Tuesday, August 28, 2007
Emerging from the Panton Street Odeon after seeing The Seventh Seal again (I see it once every fifty years). I realise that I now have something in common with the knight (the amazing Max Von Sydow) and his squire (Gunnar Bjornstrand) - I will fail to reach the same destination ... since they are bound for Elsinore.
And I am emerging also from an exchange of messages between my Peckham studio and the very castle in which the story of the Gloomy Dane is set. The author of the official guide to Hamlet's home contacted me a year ago having heard of my work the Ghost Library (which came down this week from the walls of the Royal Academy). His enquiry sounded friendly and was accompanied by a copy of the interesting guidebook: he intimated that Elsinore might welcome a showing of my work when it was done; a cherished idea optimistically announced as a probability earlier in the blog.
What in fact ensued was the most frustratingly tedious correpondence I've ever entered into. Not only were my sometimes light-hearted exegeses of the work (was it Mao or Lenin who said you can't make a Hamlet without cracking jokes?) crushed by page after numbing page of wilfully obtuse pedantry, but it transpired that my correspondent lacked the authority to accept the work and moreover would not support any plan to show it in the castle at all.
Thursday, August 23, 2007
Thursday, August 16, 2007
Meanwhile I have promises to keep. One is to make an image of a banana as a campaign contribution in support of Turps Banana an excellent quarterly in which painters write about painting...a non-flashy forum that is not, like so many art journals, a pimple of matter on a mound of promotional hype or a few bits of critical prose that serve to keep the adverts apart.
I told its co-editor Marcus Harvey that I'd only met one banana, the disgraced former President of Zimbabwe. I have, it so happens, a poor record in meeting world leaders. Disgrace is a common factor, since my roster includes Saddam Hussein, Robert Mugabe and Tony Blair. If Hillary Clinton gets elected you have been warned.
For some reason some kind of skipping rhyme came into my head to accompany Canaan Banana . I felt the need also to rescue my lovely Olivetti portable from too many years of neglect. How pleasurably physical is the bangy act of typewriting and how fine the font looks after acres of computerface.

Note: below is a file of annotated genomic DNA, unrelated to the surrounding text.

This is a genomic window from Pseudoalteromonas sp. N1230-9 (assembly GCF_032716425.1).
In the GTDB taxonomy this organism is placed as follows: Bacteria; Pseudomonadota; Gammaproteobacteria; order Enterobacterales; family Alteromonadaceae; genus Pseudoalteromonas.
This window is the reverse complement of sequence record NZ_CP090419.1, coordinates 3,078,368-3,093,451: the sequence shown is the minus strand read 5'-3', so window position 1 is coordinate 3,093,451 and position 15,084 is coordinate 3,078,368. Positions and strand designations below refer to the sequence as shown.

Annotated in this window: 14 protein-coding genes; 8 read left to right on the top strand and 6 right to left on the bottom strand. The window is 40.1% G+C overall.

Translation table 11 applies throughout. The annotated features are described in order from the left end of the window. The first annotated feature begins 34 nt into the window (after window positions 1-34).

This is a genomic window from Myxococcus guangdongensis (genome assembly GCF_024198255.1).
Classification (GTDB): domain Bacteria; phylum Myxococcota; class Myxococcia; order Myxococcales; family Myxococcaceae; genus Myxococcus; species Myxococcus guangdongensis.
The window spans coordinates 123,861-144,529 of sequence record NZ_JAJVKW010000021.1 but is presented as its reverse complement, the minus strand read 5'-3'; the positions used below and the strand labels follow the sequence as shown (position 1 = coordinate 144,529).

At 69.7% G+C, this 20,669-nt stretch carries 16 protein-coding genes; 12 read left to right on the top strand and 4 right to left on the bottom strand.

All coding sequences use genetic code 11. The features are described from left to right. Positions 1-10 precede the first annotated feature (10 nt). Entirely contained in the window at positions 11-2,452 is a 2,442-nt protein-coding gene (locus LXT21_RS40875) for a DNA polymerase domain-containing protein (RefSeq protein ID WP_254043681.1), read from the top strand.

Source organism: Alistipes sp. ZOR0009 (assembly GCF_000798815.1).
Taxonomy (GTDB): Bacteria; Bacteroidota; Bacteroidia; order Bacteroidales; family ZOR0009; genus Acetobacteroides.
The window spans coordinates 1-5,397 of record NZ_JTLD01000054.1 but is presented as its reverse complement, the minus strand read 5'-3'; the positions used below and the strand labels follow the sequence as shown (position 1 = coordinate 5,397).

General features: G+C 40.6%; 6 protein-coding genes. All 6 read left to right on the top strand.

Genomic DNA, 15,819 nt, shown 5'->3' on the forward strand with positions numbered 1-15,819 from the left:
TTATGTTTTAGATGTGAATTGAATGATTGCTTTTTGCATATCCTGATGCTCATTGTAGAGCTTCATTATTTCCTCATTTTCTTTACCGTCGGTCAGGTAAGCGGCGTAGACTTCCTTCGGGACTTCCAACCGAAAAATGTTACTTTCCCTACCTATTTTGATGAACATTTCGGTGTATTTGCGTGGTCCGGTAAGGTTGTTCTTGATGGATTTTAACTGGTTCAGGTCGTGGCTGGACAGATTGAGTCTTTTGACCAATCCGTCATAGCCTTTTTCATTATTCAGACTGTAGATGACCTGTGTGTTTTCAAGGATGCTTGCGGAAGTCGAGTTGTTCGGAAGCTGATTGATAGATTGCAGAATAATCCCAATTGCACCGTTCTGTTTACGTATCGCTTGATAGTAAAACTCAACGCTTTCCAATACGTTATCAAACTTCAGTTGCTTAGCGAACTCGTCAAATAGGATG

Friday, August 10, 2007
Meanwhile Embassy Signs Ltd. of Bellenden Road have, after some adjustments I made to the prototype, produced, in laminated plastic with perspex slide, a handsome multiple of my favourite device. I can't do better than quote my original description from 1965.
A shop that I pass regularly on the way to the studio had a small red and white plastic sign saying C LOOPSEEND. Since the shop sold yams and sweet potatoes I assumed that this was the name of the proprietor; the double vowels suggested Dutch however and I was puzzled each time I passed it.
Having seen this name for about a year and having thought it odd but probably liable to rational explanation, I suddenly came across its double in a second-hand shop in Ipswich in 1965. I was about to ask the shopkeeper whether he was any relative of his namesake in Camberwell when I noticed, in the back of the shop, many piles of similar nameplates, each bearing the inscription C LOOPSEEND.
For some reason I made no enquiry in the Ipswich shop but asked instead at the Camberwell grocers.
'Is this the name of the shop or a brand of banana or what?' and received the reply:
'No, it's broken, mate. There should be a sort of panel thing what goes over the top covering the letters so as you can sort of slide it along like, to make it say open or closed.'
I had failed over a long period to connect this sign with either its combined and opposing messages, or with the hundreds of complete examples I had seen in almost all the shop doorways in England.My delight in the discovery has in no way diminished since I first introduced it into a painting (A Little Art History) shown in my first one man show. Indeed it has taken on new resonance as it reflects aspects of philosophy, science and politics that I have encountered thereafter. I'm certain that uncertainty has no more eloquent emblem.
Tuesday, August 07, 2007
The germ of my painting had been lying around the studio floor for two or three years, a left-over panel half used for a portrait sketch. I had idly taken it up from time to time, improvising on it with colour mixed up for a working day gone by (artists are great recylers). Shapes emerged and were cancelled out. Eventually some of these shifting clouds resisted change until the whole panel, though not resolved, drew to a halt. It hinted however at possible extension, looking now like a unit extracted from a larger work. I got Andy to make a panel of the same size (24.5cm x 30cm) and then watched the work spread, as if with relief, into the offered territory. Its shapes now suggested a yet bigger field in which some kind of calligraphic abstraction might... and yes, suddenly the dread tingle, the warning signal of the artistic imperative, the other side of whose alluring coin is inevitably long, lone sessions of excited anxiety. I ordered another panel...